> Learn about the CAPCOG Planning and Economic Development Division.

Vote for Bastrop to get a reality-TV makeover

Thursday, February 15, 2018

Yay Bastrop! Downtowns are one of the best assets cities have for economic development, and being selected for the reality TV show “Small Business Revolution — Main Street” would be a great endorsement of the city’s efforts.

Here’s how all Central Texans can help Bastrop win a spot on the show and a $500,000 makeover of downtown:

  • Vote daily at smallbusinessrevolution.org between now and Feb. 20.
  • Spread the word of the competition on Facebook and Twitter using the hashtags #MyBastrop and #MyTexas.
  • Sign up for voting reminders by texting MYBASTROP to 48421.

On Feb. 13, Deluxe Corp., a small-business marketing and financial firm, named Bastrop one of the top five finalist to be the star of the show’s third season after narrowing down its possible selection from 10,000 nominations nationwide. The show will stream on Hulu and Youtube and follow the winning town’s $500,000 small-business makeover. The final selection process for winning the makeover is a public vote ending Feb. 20.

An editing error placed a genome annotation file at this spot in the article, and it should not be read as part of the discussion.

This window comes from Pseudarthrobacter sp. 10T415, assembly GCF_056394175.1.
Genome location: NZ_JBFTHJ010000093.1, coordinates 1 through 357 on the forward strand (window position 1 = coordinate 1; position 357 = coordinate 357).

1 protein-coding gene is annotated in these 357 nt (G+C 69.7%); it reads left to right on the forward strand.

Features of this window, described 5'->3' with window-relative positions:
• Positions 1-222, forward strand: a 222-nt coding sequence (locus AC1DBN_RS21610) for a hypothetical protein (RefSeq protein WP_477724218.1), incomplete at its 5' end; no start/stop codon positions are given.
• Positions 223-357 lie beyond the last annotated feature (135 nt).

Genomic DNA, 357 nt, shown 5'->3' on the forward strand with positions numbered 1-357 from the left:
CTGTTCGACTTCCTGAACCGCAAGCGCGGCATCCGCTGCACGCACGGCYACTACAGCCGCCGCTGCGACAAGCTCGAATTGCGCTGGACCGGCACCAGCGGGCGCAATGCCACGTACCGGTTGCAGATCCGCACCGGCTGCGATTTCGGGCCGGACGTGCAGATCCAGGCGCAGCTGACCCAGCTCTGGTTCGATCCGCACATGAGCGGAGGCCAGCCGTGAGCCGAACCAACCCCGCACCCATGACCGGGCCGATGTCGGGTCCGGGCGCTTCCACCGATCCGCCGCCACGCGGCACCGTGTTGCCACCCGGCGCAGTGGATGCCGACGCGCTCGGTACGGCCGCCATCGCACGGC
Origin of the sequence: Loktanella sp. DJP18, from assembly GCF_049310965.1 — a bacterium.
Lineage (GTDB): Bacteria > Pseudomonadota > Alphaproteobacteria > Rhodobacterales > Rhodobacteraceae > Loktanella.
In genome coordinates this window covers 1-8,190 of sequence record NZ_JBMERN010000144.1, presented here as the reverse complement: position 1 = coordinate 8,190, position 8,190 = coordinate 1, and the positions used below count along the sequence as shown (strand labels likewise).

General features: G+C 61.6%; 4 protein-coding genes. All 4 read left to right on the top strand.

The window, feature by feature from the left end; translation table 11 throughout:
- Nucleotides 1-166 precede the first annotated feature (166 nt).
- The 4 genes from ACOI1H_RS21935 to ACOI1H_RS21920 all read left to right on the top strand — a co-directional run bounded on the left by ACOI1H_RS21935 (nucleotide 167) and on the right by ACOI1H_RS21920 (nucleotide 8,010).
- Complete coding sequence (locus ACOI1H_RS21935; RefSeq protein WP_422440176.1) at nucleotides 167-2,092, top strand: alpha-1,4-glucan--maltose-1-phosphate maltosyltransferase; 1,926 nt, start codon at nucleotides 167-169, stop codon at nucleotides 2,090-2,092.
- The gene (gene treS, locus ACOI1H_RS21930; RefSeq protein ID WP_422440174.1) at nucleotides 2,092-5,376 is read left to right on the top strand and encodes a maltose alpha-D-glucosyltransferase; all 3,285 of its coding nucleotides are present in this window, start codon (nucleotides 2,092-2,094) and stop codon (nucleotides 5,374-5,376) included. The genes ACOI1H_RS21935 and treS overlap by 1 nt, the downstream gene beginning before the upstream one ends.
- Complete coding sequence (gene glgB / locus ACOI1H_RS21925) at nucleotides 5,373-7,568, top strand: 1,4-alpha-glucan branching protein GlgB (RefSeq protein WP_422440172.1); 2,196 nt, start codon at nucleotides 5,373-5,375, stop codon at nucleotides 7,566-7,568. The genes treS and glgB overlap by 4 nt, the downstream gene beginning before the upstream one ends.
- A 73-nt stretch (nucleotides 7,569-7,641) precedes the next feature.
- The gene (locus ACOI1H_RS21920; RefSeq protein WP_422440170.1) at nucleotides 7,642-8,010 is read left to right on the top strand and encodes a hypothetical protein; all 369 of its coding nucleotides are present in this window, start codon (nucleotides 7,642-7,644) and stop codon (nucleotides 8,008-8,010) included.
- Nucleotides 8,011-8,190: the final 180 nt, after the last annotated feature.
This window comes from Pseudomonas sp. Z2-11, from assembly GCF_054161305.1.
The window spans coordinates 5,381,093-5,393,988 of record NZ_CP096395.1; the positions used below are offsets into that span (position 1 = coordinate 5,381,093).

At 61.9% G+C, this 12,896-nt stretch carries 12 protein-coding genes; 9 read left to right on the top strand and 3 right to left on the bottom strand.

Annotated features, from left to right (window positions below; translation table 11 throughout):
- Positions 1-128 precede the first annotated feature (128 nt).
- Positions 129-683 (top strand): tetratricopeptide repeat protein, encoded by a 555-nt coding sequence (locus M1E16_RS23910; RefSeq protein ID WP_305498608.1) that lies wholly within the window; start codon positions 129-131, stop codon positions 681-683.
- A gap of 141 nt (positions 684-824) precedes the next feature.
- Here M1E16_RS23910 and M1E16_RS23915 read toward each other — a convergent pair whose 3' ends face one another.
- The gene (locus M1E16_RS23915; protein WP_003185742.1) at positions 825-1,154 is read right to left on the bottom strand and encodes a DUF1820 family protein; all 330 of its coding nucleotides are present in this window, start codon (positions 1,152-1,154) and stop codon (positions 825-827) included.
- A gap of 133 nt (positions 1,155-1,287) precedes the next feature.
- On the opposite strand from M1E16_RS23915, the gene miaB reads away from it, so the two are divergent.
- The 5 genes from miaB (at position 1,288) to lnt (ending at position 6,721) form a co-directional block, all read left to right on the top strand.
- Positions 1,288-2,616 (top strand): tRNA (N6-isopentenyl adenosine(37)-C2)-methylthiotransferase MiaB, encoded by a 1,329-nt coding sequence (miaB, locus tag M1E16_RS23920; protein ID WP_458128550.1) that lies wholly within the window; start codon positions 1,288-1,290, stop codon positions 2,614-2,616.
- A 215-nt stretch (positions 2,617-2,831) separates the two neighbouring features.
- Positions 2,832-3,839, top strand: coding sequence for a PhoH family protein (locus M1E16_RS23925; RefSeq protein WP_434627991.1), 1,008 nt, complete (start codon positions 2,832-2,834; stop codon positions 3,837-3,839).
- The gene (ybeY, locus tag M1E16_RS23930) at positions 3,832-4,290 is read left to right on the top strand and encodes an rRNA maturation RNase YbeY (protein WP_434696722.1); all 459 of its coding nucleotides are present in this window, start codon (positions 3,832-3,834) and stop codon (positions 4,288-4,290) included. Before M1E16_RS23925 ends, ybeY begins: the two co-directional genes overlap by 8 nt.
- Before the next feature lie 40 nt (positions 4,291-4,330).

> Vote for Bastrop.
> Learn about Bastrop.
> Learn about Small-Business Revolution — Main Street.
> Read about CAPCOG’s Planning and Economic Development Division.

CAPCOG speaks at 2018 National Air Quality Conference

Tuesday, February 13, 2018

CAPCOG’s Air Quality Specialist Anton Cox highlighted our region’s initiatives for decreasing air pollutions by lowering emissions as a panel participant at the 2018 National Air Quality Conference held in Austin in January. Cox discussed the Air Central Texas (ACT) initiative, which reduces exposure to air pollution through the public taking voluntary actions to decrease emissions, and the Commute Solutions program, which focuses on reducing the number of single-occupancy vehicles and thus lowering emissions.